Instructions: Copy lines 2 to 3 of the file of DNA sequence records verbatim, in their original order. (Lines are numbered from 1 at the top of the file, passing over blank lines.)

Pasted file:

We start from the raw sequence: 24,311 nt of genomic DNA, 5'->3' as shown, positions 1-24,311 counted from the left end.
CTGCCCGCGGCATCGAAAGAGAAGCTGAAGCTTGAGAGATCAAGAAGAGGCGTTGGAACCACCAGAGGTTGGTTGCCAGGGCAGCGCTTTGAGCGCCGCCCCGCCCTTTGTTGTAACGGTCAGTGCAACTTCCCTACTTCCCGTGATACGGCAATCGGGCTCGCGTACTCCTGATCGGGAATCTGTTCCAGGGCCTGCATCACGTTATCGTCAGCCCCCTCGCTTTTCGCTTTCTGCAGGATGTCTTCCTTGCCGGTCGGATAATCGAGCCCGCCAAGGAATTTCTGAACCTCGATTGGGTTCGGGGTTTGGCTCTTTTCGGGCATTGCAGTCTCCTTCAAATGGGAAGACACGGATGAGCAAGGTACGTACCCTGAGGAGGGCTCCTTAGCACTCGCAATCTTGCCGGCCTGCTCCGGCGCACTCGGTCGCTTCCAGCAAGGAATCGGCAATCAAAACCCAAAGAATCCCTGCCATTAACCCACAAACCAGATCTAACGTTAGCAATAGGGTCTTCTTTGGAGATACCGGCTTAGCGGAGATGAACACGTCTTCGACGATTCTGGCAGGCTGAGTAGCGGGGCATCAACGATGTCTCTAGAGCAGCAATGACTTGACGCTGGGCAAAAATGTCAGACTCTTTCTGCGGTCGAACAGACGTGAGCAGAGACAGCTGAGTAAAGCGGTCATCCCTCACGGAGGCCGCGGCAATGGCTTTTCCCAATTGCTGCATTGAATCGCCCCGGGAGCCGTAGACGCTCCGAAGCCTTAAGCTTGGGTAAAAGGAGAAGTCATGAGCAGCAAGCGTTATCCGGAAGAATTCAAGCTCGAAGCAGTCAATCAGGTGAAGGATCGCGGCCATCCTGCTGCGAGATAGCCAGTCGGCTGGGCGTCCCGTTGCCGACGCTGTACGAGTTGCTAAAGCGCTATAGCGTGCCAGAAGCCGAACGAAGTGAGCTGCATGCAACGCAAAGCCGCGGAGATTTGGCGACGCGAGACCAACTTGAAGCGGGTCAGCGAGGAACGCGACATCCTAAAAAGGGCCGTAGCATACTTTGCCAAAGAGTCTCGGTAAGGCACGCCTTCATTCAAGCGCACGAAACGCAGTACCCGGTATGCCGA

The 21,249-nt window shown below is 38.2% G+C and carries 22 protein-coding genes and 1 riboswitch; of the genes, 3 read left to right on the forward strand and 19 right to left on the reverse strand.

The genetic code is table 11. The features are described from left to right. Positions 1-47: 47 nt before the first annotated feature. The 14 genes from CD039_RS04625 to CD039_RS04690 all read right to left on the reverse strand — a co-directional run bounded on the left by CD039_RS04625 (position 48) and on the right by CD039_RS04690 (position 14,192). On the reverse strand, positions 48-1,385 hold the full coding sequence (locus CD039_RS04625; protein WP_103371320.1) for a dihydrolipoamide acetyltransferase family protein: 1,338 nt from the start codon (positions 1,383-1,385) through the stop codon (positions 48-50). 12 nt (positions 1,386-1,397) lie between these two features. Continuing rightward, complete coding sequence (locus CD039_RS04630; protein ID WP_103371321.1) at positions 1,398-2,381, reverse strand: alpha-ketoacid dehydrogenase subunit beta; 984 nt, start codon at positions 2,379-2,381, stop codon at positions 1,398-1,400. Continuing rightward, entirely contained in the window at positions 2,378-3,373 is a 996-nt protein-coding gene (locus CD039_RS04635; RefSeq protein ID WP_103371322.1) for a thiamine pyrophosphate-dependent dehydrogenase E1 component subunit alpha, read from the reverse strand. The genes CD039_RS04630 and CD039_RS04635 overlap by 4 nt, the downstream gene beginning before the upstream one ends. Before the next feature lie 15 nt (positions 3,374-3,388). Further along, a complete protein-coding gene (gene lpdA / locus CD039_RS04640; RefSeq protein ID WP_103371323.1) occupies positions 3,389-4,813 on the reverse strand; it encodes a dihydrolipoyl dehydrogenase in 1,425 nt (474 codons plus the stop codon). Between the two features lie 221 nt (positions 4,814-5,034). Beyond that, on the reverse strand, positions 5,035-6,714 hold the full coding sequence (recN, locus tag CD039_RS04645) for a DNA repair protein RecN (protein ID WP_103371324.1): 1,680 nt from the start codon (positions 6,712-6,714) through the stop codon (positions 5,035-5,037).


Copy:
CTGCCCGCGGCATCGAAAGAGAAGCTGAAGCTTGAGAGATCAAGAAGAGGCGTTGGAACCACCAGAGGTTGGTTGCCAGGGCAGCGCTTTGAGCGCCGCCCCGCCCTTTGTTGTAACGGTCAGTGCAACTTCCCTACTTCCCGTGATACGGCAATCGGGCTCGCGTACTCCTGATCGGGAATCTGTTCCAGGGCCTGCATCACGTTATCGTCAGCCCCCTCGCTTTTCGCTTTCTGCAGGATGTCTTCCTTGCCGGTCGGATAATCGAGCCCGCCAAGGAATTTCTGAACCTCGATTGGGTTCGGGGTTTGGCTCTTTTCGGGCATTGCAGTCTCCTTCAAATGGGAAGACACGGATGAGCAAGGTACGTACCCTGAGGAGGGCTCCTTAGCACTCGCAATCTTGCCGGCCTGCTCCGGCGCACTCGGTCGCTTCCAGCAAGGAATCGGCAATCAAAACCCAAAGAATCCCTGCCATTAACCCACAAACCAGATCTAACGTTAGCAATAGGGTCTTCTTTGGAGATACCGGCTTAGCGGAGATGAACACGTCTTCGACGATTCTGGCAGGCTGAGTAGCGGGGCATCAACGATGTCTCTAGAGCAGCAATGACTTGACGCTGGGCAAAAATGTCAGACTCTTTCTGCGGTCGAACAGACGTGAGCAGAGACAGCTGAGTAAAGCGGTCATCCCTCACGGAGGCCGCGGCAATGGCTTTTCCCAATTGCTGCATTGAATCGCCCCGGGAGCCGTAGACGCTCCGAAGCCTTAAGCTTGGGTAAAAGGAGAAGTCATGAGCAGCAAGCGTTATCCGGAAGAATTCAAGCTCGAAGCAGTCAATCAGGTGAAGGATCGCGGCCATCCTGCTGCGAGATAGCCAGTCGGCTGGGCGTCCCGTTGCCGACGCTGTACGAGTTGCTAAAGCGCTATAGCGTGCCAGAAGCCGAACGAAGTGAGCTGCATGCAACGCAAAGCCGCGGAGATTTGGCGACGCGAGACCAACTTGAAGCGGGTCAGCGAGGAACGCGACATCCTAAAAAGGGCCGTAGCATACTTTGCCAAAGAGTCTCGGTAAGGCACGCCTTCATTCAAGCGCACGAAACGCAGTACCCGGTATGCCGA

The 21,249-nt window shown below is 38.2% G+C and carries 22 protein-coding genes and 1 riboswitch; of the genes, 3 read left to right on the forward strand and 19 right to left on the reverse strand.